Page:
TALLAHASSEE (FBCH)—Kei Kei. It’s a strong, memorable name that perfectly suits the take-charge personality of a 15 year-old girl with an electric smile who lives on the Tallahassee campus of the Florida Baptist Children’s Homes.
Right now, Hannah and Brent Romero are in charge of Kei Kei as her house parents. But one day, Hannah Romero predicts, Kei Kei will be in charge of a lot of people.
“She is very goal-oriented and driven with a go-getter type of personality. I see her taking control of a company someday—or even the world,” Romero laughed.
That natural leadership ability is being honed by the Florida Youth Leadership Academy, a special program sponsored by the Florida Department of Children and Families.
The year-long program selects outstanding youth in the foster care system and teaches them valuable leadership skills such as team building, conflict resolution, and public speaking. One of 22 students chosen, Kei Kei has been paired with a mentor who will guide and challenge her through the process, which culminates with a community service project.
Short for Tekeiyah, Kei Kei has spent most of her life in foster care. She came to the FBCH in January 2010 from Panama City to be closer to her mother, who was incarcerated. The plan was for Kei Kei, along with an older and younger sister, to be reunified with their mother after her release.
The family was not able to reunify, and Kei Kei returned to Panama City to pursue a possible adoption. When the adoption fell through, Kei Kei returned to Tallahassee in December 2011 to the FBCH cottage and the Romeros.
The FYLA began in February and ends in September. The 22 students meet every other month for three days in different locations around the state. Romero sees the program as a terrific opportunity for Kei Kei to build a community with other students from around the state who have been in foster care and have not let the challenges defeat them.
Kei Kei said she has enjoyed “being around kids in the same situation and feeling free to talk. They hear you out.”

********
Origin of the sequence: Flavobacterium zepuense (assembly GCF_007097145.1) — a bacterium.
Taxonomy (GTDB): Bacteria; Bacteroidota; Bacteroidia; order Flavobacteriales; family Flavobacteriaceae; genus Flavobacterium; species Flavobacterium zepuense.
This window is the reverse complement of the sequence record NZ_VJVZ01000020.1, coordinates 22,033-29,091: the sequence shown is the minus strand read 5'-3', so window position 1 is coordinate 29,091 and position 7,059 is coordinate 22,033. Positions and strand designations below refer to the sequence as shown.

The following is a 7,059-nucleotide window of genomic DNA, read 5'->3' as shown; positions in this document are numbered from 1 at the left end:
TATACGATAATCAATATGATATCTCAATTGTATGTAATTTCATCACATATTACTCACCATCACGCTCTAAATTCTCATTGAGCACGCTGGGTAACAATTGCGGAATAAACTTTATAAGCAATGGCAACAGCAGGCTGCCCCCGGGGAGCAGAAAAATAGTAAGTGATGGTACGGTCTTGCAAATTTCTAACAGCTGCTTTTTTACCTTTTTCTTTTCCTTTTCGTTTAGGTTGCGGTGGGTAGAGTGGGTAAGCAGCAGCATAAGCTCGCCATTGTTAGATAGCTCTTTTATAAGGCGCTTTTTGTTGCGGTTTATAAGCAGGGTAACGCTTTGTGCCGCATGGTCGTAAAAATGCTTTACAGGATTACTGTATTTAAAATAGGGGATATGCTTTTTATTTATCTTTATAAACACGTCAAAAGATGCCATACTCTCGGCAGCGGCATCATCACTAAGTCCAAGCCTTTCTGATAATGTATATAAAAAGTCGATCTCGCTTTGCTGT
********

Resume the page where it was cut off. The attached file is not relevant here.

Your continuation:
“We take classes on self-control, managing money, and becoming better leaders,” she said.
A rising sophomore at Lincoln High School, Kei Kei enjoys playing sports, especially softball, and hanging out with her friends. She also has a strong bond with the Romeros.
“My houseparents are awesome,” she said. “Hannah cooks really good, so you’re always hungry thinking about the next meal.” Her favorite meal is hamburger steaks with mashed potatoes.
Kei Kei’s goal-oriented and positive personality continues to help her overcome challenges. Romero said that when she returned to Tallahassee, she got put in a very difficult math class that was probably beyond her abilities. After floundering a bit, Kei Kei worked hard to catch up.
“Two weeks later, she had turned things around,” Romero said.
When Kei Kei described herself as strong, patient, and kind, Romero laughed and said, “I would never describe her as patient.”
But Romero has seen a whole new side to Kei Kei since she returned to the cottage in December. The Romeros are adopting Michah, a 5 year-old orphan from the Ukraine with developmental and communication delays.
“I wasn’t sure of what to expect with Kei Kei,” Romero said. “Little kids are not her favorite. But she is so sweet with Michah. She gets on the floor and plays with him. She doesn’t just want to hold him. And she doesn’t get frustrated with him. I really didn’t think she would interact with him like that.”
Kei Kei says her goals for the future include attending the University of Miami and then becoming an officer in the U.S. Army.
Kei Kei’s mentor in the FYLA program is Tanya Wilkins, wife of DCF Secretary David Wilkins. Besides meeting with Kei Kei during the 3-day sessions, Tanya Wilkins stays in regular touch with Kei Kei.
“She’s very encouraging to me and is positive about a lot of things,” Kei Kei said. “She also challenges me about school.”
Wilkins described Kei Kei as “mature beyond her years. I have watched her be a mediator, a leader, and a mentor to other youth in the Florida Youth Leadership Academy.”
Throughout all the changes and challenges, Kei Kei has lived her life by a simple motto: “You have to make the best of things.”
“That really is her motto,” Romero says. She hasn’t let being in foster care for the majority of her life hold her back. Many kids aren’t like that. It’s amazing for someone her age.”
“When you meet her, you just know that she is something special. She exudes energy and has an electric smile. She will be a powerful woman one day. Whatever it is, she will be in charge,” Romero said.
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Copyright © 2013 Florida Baptist Witness
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